When professional athletes in popular sports come out, it’s a big deal.
In early May, when NBA player Jason Collins publicly announced that he is gay, his declaration was met with an enormous outpouring of support from fans and media. Collins’ brave announcement has been endorsed and written about by countless national publications, as well as by influential public figures such as Bill Clinton and fellow NBA player Kobe Bryant.
Facets of one’s identity are scrutinized heavily when that person is in the public eye, and Collins is no exception. Today there exists a tightrope that openly LGBT pro athletes must balance gracefully upon, in that they mustn’t let their sexual orientation become what solely defines them, but rather find a way to remain role models and activists while still excelling in their athletic careers.
Something crucial to consider is that Collins isn’t the first gay man in professional sports, he’s just one of the most famous and talented to come out. Other athletes, such as WNBA player and openly lesbian Brittney Griner, have made public statements about LGBT issues in sports, often advocating for young athletes. Roller Derby star Bonnie Thunders has also discussed the LGBT presence in a sports that are considered to be less mainstream, like her own.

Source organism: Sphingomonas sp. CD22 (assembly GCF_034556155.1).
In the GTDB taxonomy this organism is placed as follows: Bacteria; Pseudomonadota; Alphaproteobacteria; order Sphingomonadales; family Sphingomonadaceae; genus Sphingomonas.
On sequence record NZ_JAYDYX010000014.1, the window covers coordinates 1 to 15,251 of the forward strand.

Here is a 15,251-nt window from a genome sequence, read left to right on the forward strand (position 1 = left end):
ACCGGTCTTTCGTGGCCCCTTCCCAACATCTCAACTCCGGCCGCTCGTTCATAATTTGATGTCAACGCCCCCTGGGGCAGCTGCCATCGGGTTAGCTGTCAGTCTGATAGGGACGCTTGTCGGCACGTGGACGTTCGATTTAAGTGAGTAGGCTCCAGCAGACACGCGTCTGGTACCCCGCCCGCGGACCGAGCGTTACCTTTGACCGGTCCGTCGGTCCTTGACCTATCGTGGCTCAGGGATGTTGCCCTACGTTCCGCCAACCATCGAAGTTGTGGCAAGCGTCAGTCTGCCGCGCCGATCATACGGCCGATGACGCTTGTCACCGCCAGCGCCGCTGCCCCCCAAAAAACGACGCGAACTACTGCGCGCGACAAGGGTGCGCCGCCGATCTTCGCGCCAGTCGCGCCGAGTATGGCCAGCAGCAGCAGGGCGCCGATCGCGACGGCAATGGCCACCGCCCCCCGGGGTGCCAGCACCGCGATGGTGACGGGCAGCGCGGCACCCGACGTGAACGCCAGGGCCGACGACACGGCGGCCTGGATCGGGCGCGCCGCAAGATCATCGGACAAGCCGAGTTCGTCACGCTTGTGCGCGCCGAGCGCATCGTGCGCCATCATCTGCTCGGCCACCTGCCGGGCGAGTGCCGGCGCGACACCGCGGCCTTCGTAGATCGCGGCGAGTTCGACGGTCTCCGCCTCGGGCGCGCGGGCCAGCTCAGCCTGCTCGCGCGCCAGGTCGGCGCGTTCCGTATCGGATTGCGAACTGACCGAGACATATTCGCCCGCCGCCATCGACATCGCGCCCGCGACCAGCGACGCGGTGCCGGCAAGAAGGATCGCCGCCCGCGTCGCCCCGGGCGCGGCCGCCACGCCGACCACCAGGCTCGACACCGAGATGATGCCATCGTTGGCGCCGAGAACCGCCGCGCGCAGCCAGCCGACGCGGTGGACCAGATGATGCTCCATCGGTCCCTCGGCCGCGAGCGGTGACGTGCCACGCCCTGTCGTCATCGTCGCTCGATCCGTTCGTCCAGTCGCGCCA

Collins’ coming out has sparked a vital conversation about the presence of LGBT athletes in professional sports and otherwise. Jamilah King, contributor for Colorlines News in Action, adds important insight in her article about LGBT athletes, especially those of color. She writes,
“Sexuality and sports make for a complicated mix. Throw in race and the persistent obsession with what it means to be a man in America, and the conversation becomes impossibly loaded.”
It’s an important conversation to be had however, and one that lends LGBT visibility to a part of our culture where it was formerly untapped. For more information about other LGBT athletes and their history of bravery, visit the American Civil Liberties Union’s Blog of Rights.